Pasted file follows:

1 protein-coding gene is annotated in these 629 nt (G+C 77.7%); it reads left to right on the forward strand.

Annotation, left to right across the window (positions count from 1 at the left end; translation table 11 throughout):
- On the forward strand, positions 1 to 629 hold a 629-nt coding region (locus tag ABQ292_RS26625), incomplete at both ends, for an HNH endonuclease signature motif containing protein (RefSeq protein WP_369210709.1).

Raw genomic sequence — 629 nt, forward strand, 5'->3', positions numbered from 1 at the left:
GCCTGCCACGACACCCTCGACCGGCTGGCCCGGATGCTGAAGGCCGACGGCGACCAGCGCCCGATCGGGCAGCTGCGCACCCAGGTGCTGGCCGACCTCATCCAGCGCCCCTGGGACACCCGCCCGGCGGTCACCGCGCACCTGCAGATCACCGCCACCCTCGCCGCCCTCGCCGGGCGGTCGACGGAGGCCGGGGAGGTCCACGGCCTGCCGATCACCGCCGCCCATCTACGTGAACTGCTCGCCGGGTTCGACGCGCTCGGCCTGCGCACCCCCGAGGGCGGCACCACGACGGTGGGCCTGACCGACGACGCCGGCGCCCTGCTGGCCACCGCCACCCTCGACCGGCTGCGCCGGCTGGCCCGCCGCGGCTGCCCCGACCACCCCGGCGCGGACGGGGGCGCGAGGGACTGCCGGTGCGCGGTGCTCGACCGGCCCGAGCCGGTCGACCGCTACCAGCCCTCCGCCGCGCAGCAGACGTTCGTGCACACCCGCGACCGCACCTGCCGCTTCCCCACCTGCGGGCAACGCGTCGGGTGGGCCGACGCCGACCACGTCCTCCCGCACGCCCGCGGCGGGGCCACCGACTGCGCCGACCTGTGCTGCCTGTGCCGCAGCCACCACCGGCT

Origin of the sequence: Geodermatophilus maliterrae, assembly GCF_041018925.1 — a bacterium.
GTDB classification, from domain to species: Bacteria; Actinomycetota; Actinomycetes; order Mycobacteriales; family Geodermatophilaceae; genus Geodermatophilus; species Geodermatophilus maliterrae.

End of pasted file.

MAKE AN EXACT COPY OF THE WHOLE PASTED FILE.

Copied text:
1 protein-coding gene is annotated in these 629 nt (G+C 77.7%); it reads left to right on the forward strand.

Annotation, left to right across the window (positions count from 1 at the left end; translation table 11 throughout):
- On the forward strand, positions 1 to 629 hold a 629-nt coding region (locus tag ABQ292_RS26625), incomplete at both ends, for an HNH endonuclease signature motif containing protein (RefSeq protein WP_369210709.1).

Raw genomic sequence — 629 nt, forward strand, 5'->3', positions numbered from 1 at the left:
GCCTGCCACGACACCCTCGACCGGCTGGCCCGGATGCTGAAGGCCGACGGCGACCAGCGCCCGATCGGGCAGCTGCGCACCCAGGTGCTGGCCGACCTCATCCAGCGCCCCTGGGACACCCGCCCGGCGGTCACCGCGCACCTGCAGATCACCGCCACCCTCGCCGCCCTCGCCGGGCGGTCGACGGAGGCCGGGGAGGTCCACGGCCTGCCGATCACCGCCGCCCATCTACGTGAACTGCTCGCCGGGTTCGACGCGCTCGGCCTGCGCACCCCCGAGGGCGGCACCACGACGGTGGGCCTGACCGACGACGCCGGCGCCCTGCTGGCCACCGCCACCCTCGACCGGCTGCGCCGGCTGGCCCGCCGCGGCTGCCCCGACCACCCCGGCGCGGACGGGGGCGCGAGGGACTGCCGGTGCGCGGTGCTCGACCGGCCCGAGCCGGTCGACCGCTACCAGCCCTCCGCCGCGCAGCAGACGTTCGTGCACACCCGCGACCGCACCTGCCGCTTCCCCACCTGCGGGCAACGCGTCGGGTGGGCCGACGCCGACCACGTCCTCCCGCACGCCCGCGGCGGGGCCACCGACTGCGCCGACCTGTGCTGCCTGTGCCGCAGCCACCACCGGCT

Origin of the sequence: Geodermatophilus maliterrae, assembly GCF_041018925.1 — a bacterium.
GTDB classification, from domain to species: Bacteria; Actinomycetota; Actinomycetes; order Mycobacteriales; family Geodermatophilaceae; genus Geodermatophilus; species Geodermatophilus maliterrae.